The first impression, through the four bars of piano introduction to Das Wandern, is a certain heaviness, not the playing in itself but rather a bass dominant recording. There is a tendency towards bombast in some places but that is in line with the overall concept which is dramatic and intense. Puukko has a clear voice, youthful in timbre with a dark kernel that makes his dramatic outbursts thrilling. In fortes he has an almost metallic brilliance; not unsuitable for a future Wotan. One of his teachers was Esa Ruuttunen – himself a wonderful Wotan at the Finnish National Opera. All this is finely demonstrated for example in Halt! (track 3) or the very energetic delivery of Ungeduld (track 7), where the sound of the piano is rather hard. He has the capacity to sing softly, inwardly with a very beautiful half-voice. Danksagung an den Bach (track 4) is a good example and so is Der Neugierige (track 6) where especially the middle section "O Bächlein meiner Liebe ..." is sincerely done. There is, though, some slightly hesitant intonation and the voice is not absolutely steady. It seems that he is short on breath. This is no prevailing problem, though. The last three songs (tracks 18 – 20) are heartfelt and finely nuanced and the long Des Baches Wiegenlied (track 20) shows him at his very best. It is exquisitely sung.

The overall impression is of a well-schooled singer with a beautiful and surprisingly powerful voice, which seems to be divided into two halves. Although he works hard on applying the right dynamics to each song – and succeeds very well in many cases – the remaining impression is of a slight monotony. He can’t quite produce the light and shade nor can he colour the voice sufficiently. There is also a certain rhythmic stodginess. Comparing him to Herrman Prey in a 1974 Philips recording, the older singer is lighter and more vivacious, mostly also at a swifter tempo. Puukko plays safe by choosing uncontroversal middle-of-the-road speeds.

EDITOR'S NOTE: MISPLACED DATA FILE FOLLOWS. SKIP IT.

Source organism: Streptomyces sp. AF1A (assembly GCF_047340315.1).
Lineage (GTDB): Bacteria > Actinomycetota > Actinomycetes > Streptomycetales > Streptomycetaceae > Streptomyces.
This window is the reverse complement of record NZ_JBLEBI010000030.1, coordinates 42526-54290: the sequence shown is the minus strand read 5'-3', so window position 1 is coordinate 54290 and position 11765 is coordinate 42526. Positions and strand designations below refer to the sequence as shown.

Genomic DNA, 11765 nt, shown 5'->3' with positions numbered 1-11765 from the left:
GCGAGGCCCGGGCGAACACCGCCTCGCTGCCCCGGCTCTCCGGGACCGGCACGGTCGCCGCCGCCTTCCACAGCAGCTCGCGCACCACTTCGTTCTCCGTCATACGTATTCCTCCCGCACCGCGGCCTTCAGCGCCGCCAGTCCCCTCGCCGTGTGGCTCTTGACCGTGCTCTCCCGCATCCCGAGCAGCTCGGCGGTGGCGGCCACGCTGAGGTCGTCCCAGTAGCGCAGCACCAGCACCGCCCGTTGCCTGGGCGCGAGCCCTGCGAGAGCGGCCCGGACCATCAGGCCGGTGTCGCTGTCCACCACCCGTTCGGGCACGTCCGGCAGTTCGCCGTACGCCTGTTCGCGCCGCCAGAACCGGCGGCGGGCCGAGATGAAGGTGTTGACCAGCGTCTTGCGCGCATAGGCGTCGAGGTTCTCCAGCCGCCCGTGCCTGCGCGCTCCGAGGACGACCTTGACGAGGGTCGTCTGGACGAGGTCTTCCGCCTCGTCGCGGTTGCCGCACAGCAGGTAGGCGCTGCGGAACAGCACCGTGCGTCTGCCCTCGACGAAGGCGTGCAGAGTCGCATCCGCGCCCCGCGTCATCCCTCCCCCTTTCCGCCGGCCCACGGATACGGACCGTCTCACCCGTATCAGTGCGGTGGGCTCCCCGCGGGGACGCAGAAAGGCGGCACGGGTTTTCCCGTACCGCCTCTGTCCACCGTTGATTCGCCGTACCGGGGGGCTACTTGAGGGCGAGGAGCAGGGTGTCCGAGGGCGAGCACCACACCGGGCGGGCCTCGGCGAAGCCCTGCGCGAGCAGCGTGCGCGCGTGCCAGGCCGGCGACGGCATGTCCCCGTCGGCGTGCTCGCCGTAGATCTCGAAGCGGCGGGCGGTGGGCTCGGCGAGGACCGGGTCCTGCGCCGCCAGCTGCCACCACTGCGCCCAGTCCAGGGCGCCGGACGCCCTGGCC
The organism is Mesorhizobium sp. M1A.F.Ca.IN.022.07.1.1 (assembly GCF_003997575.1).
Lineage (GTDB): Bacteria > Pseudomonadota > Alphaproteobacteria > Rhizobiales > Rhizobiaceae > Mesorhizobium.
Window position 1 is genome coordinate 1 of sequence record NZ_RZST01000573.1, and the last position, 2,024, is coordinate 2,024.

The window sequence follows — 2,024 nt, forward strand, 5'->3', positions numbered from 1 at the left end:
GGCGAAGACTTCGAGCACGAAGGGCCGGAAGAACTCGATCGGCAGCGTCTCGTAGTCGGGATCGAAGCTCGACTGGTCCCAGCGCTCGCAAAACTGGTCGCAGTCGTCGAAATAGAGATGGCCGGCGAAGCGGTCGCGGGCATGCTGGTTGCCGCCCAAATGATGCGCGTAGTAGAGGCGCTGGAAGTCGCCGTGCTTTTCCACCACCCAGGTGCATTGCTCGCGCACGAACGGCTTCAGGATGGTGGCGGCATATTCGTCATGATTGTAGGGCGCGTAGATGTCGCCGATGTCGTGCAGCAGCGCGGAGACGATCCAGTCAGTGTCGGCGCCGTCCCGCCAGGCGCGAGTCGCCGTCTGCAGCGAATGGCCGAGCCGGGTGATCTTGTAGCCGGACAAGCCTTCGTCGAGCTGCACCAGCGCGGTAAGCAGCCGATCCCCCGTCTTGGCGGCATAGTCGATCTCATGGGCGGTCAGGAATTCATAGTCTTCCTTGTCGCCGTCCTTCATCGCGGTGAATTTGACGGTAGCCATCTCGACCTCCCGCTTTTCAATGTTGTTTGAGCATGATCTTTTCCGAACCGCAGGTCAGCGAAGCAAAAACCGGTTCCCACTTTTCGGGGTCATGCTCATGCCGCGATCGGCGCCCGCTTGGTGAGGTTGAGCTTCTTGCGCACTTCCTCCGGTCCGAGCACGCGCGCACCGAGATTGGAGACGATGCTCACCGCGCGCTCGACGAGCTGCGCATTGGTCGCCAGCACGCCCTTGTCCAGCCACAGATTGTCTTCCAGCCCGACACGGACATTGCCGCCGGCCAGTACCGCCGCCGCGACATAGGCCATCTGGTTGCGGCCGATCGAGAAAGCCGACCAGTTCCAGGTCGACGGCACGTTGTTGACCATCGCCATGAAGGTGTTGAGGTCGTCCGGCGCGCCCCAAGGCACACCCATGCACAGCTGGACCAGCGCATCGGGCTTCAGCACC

The recording is good, apart from the bass heaviness I mentioned earlier, and the balance between singer and piano is fine. Having listened to this recording three times within a couple of days I have come to like his powerful and unfussy approach. It is, as I said, a thrilling voice that I will certainly want to hear again, not least as a corrective to some over-sophisticated interpretations.

Returning to the inevitable question: which recording should be a first choice, my answer is unhesitatingly Dietrich Fischer-Dieskau on DG with Gerald Moore, recorded in the early 1970s. I can’t imagine the cycle being more enticingly sung with the marvellous lightness of touch that was always F-D’s hallmark, and his way of colouring the voice. It is of course backed up by the inimitable Gerald Moore. For a still more lyrical approach I can recommend a Caprice recording with Olle Persson and guitarist Mats Bergström. I actually haven’t heard the recording but I heard them live twice at about the time the recording was made, and the use of a guitar as a substitute for the piano invites the singer to be even more intimate, more conversational.

So here we have four different readings, including the Prey version which is a Papageno’s close-to-Nature approach.

I wouldn’t choose Elja Puukko’s recording every time I want to hear this wonderful song cycle. However in its own right and within the limitations Puukko has set himself, it is a fully valid interpretation.

Göran Forsling